Thursday, November 20, 2014

New Hep C Drugs Promise A Cure, For A Big Price

A new series from Rhode Island Public Radio

This year marks the 25th anniversary of the discovery of the hepatitis C virus. Since then, people with hepatitis C have had limited – and not very effective – options for treatment.

Until now.

Revolutionary new treatments have hit the market in just the last few months. But they’re so expensive health insurers are balking at the price.

Part four of our series “At the Crossroads: The Rise of Hepatitis C and the Fight to Stop it” looks at the high cost of these new treatments and who’s paying for them.

Program Updated Nov 12
In just a few weeks, another pharmaceutical company will likely win FDA approval for a new drug to cure hepatitis C. That makes three breakthrough medications hitting the market in less than a year. It’s big news for the estimated twenty thousand Rhode Islanders – and many more throughout New England - living with chronic hepatitis C. Because some have been waiting decades for a cure.

Program Update Nov 3
That’s what has happened with hepatitis C. This virus slowly attacks the liver. It’s often 20 years or more before someone who’s infected notices anything wrong. Meanwhile, the infection scars the liver. And that could lead to cirrhosis or even liver cancer. Most of the estimated five million Americans who have chronic hepatitis C are somewhere on this spectrum of sickness right now.

October 29
New Hepatitis C Drugs May Push State Over Budget
By Kristin Gourlay
Providing medical assistance to low income Rhode Islanders will cost the state more than projected. One of the major factors behind the increase is the cost of two new drugs. 

October 24
Opioid Addiction Crisis Fuels Another: Hep C
By Kristin Gourlay
Addiction usually leaves a wake of chaos, and all kinds of casualties - marriages, jobs, health. Most tragically, the current crisis of opioid addiction (to prescription painkillers and heroin) in Rhode Island has cost too many lives. Well over 160 Rhode Islanders have died from accidental opioid overdoses so far this year. Hundreds more might have joined them had it not been for the rescue drug naloxone.

At The Crossroads, Part 1: A Tale Of Two Epidemics
This very moment, we’re standing at a crossroads. A place where two epidemics are about to meet. And what happens next is critical.

“The success we have over the next five to ten years is going to depend on what we do over the next one to two years.”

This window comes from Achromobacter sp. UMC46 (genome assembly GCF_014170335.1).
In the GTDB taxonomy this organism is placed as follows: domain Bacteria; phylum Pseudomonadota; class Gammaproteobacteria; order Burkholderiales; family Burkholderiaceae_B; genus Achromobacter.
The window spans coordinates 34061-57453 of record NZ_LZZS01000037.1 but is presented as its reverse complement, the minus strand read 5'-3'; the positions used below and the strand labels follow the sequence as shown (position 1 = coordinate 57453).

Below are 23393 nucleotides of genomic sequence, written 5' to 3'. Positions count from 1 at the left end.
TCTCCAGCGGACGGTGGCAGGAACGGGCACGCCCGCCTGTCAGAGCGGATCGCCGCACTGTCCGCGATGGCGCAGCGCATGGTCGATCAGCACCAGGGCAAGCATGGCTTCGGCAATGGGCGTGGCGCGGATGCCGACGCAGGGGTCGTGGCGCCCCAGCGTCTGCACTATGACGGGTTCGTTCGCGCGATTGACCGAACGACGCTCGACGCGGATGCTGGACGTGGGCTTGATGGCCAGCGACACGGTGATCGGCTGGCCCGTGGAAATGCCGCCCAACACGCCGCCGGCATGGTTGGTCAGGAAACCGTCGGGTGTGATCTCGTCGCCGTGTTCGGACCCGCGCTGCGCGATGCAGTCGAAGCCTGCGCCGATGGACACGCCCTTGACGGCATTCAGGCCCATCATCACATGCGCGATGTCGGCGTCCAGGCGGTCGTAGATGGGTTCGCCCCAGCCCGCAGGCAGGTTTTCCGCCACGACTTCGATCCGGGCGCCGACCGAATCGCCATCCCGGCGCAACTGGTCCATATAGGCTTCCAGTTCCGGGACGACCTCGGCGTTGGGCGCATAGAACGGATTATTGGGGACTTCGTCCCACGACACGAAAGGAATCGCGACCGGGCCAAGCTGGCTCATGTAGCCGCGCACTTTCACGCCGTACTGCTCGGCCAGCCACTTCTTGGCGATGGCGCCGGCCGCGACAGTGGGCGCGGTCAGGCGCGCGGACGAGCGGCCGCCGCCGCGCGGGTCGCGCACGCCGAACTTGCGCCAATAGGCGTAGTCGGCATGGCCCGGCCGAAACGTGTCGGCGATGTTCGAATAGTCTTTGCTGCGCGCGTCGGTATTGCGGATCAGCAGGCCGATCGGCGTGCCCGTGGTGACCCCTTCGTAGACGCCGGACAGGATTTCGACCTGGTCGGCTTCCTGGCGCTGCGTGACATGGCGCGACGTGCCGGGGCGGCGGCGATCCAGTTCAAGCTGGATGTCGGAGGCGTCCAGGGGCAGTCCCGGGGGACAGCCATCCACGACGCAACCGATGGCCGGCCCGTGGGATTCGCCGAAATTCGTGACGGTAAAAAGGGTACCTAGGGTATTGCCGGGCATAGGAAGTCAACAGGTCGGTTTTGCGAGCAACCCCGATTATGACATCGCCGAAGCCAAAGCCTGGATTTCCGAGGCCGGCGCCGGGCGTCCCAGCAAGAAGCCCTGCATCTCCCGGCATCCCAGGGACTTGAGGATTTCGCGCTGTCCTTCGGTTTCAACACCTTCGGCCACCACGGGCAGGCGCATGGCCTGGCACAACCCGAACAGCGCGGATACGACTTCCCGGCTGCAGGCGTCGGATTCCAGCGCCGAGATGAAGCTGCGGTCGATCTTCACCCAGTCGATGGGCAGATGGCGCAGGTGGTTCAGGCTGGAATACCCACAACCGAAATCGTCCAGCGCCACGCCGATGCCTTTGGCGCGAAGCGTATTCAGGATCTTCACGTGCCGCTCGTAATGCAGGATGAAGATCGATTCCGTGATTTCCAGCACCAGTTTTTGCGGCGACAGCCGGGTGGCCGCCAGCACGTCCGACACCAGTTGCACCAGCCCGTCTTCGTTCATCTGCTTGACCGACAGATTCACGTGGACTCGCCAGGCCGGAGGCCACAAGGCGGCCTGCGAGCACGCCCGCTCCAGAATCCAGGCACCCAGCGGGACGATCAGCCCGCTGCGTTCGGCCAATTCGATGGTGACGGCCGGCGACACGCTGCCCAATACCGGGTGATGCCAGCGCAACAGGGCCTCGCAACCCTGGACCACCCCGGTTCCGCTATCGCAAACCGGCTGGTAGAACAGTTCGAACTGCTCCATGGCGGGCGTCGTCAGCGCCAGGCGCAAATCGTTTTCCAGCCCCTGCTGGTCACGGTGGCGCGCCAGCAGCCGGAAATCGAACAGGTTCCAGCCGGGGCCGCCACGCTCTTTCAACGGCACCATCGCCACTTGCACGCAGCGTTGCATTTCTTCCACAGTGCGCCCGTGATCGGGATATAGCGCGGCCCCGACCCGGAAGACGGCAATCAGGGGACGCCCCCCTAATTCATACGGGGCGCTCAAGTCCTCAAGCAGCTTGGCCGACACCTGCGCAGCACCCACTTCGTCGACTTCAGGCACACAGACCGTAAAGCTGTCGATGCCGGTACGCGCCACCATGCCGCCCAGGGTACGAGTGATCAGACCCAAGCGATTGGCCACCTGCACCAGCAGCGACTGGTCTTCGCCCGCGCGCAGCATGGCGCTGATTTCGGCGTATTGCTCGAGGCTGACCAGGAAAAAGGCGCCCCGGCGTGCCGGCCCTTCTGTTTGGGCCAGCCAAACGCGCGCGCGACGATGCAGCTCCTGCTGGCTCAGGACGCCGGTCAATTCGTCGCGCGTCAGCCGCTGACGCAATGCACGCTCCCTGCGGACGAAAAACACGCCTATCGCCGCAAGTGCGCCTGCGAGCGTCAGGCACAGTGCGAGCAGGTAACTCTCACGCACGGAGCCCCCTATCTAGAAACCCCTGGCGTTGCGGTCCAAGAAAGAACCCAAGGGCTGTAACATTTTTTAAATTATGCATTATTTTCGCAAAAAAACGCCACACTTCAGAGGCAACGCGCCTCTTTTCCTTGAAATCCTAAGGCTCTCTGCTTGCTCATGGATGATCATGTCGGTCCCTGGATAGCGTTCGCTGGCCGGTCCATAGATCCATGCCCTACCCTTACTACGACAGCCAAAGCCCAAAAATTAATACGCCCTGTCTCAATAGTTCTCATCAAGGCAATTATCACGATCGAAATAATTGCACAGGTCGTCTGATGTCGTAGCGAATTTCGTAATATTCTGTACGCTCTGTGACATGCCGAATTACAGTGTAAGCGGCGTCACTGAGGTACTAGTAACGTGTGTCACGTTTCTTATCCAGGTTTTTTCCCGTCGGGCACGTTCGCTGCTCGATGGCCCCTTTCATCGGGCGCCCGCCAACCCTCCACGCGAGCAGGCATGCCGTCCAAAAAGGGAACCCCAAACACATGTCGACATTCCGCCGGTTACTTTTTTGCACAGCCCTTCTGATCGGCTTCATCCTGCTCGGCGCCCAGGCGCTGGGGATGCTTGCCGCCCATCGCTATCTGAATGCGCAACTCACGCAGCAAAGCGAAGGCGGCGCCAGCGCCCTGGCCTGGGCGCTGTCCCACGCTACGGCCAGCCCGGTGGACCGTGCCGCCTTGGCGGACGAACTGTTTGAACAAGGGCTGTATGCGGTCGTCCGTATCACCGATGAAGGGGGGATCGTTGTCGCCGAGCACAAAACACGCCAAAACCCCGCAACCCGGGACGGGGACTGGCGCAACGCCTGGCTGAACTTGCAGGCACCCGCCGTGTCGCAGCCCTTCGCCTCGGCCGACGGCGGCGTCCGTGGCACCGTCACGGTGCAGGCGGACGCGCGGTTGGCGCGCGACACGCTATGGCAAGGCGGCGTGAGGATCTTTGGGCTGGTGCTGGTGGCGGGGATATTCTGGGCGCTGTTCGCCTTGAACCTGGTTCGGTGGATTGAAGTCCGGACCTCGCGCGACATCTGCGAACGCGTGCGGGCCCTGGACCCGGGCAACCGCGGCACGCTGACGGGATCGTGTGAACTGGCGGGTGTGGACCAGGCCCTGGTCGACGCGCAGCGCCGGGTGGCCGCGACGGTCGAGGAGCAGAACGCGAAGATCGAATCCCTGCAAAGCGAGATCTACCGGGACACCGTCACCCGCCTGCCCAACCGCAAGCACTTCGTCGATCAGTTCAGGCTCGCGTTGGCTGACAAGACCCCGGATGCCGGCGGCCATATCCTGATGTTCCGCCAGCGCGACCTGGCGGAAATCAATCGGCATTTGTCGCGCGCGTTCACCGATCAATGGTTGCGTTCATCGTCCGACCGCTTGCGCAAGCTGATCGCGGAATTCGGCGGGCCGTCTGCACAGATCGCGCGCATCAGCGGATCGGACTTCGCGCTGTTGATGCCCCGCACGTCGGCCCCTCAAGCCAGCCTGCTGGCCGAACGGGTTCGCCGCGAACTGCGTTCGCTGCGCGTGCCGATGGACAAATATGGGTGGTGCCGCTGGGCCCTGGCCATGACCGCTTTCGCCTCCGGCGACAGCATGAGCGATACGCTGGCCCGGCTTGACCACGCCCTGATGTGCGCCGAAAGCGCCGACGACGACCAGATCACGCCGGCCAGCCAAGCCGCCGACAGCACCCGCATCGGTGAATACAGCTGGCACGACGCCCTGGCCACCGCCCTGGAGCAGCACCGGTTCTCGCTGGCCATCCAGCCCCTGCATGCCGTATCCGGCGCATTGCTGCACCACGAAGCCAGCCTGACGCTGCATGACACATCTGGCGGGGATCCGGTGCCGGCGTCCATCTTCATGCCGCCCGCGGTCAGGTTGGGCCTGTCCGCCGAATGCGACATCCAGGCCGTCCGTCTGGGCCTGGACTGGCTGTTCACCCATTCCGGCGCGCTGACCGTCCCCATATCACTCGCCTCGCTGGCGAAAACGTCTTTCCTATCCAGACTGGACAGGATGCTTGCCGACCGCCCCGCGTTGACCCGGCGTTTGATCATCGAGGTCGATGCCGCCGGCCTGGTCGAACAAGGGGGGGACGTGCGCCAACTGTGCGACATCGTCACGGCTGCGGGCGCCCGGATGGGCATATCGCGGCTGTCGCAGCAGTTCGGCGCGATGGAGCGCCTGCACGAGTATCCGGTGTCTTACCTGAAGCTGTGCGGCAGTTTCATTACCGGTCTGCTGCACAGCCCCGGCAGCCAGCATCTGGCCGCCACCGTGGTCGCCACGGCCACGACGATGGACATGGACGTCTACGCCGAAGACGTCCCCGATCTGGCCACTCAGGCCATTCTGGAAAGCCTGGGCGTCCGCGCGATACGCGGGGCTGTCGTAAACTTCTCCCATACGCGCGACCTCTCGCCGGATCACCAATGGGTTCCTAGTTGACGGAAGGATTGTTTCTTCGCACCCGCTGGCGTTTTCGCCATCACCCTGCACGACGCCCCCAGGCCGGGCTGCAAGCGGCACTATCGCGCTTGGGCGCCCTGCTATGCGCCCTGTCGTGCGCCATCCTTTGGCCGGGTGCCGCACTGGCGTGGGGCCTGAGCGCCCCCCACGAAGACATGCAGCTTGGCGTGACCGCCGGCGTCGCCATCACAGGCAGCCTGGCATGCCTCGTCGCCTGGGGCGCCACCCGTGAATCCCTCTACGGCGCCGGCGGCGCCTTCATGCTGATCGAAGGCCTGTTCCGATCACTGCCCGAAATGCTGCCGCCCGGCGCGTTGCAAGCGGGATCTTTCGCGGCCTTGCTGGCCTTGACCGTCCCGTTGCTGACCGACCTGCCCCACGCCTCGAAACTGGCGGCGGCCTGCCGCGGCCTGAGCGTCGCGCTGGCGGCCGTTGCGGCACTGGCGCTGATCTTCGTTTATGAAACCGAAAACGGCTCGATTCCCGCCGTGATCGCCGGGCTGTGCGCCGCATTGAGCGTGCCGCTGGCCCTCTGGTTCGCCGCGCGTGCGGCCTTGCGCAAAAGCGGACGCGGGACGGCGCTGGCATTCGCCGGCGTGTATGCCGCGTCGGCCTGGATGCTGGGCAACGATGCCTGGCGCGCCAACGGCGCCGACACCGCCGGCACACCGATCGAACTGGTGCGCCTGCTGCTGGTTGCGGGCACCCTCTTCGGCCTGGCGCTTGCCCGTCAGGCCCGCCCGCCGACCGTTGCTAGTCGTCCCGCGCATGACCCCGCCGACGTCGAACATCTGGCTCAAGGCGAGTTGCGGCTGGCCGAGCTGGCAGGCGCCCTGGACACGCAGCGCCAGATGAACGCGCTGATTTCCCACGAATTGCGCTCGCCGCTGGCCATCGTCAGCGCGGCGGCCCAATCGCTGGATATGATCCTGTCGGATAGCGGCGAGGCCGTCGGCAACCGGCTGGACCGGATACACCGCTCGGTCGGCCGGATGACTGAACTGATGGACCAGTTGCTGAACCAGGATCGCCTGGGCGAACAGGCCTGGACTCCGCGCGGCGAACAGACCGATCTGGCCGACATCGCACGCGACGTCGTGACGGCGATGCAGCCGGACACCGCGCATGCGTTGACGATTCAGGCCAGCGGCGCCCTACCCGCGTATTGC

Meet Dr. John Ward. He oversees all things hepatitis C at the centers for disease control and prevention. And what he sees at this crossroads is a crisis.

“One, we have an epidemic of hepatitis c mortality. We have an increasing number of people dying from hepatitis c among the baby boom population who were infected decades ago.”

About the series:
Hepatitis C infects an estimated five million Americans, though most of them don’t know it. But deaths from hepatitis C are on the rise in baby boomers. And throughout New England, new infections are creeping up among a younger generation. Less than a year ago, their only options for treatment were complicated regimens of injections that didn’t always lead to a cure. But brand new drugs could change everything. That is, if the cost doesn’t break us.

This series was produced by Kristin Gourlay, and edited by Catherine Welch, as a project for The California Endowment Health Journalism Fellowships, a program of the USC Annenberg School for Communication and Journalism.

Support for health care reporting on Rhode Island Public Radio also comes from the Rhode Island Foundation, Rhode Island's only community foundation.

Jake Harper produced the infographics for "At the Crossroads."

Updated November 20, 2014
Reducing the cost of new hepatitis C drugs
Daclatasvir, Harvoni (ledipasvir/sofosbuvir) and Sovaldi.
An index of articles & research weighing the pros and cons over the high price of hepatitis C drugs.
The situation has Medicaid plans and insurers nationwide groping for the right balance. Worldwide patients are unable to afford treatment, while others wait in the wings on coverage... 

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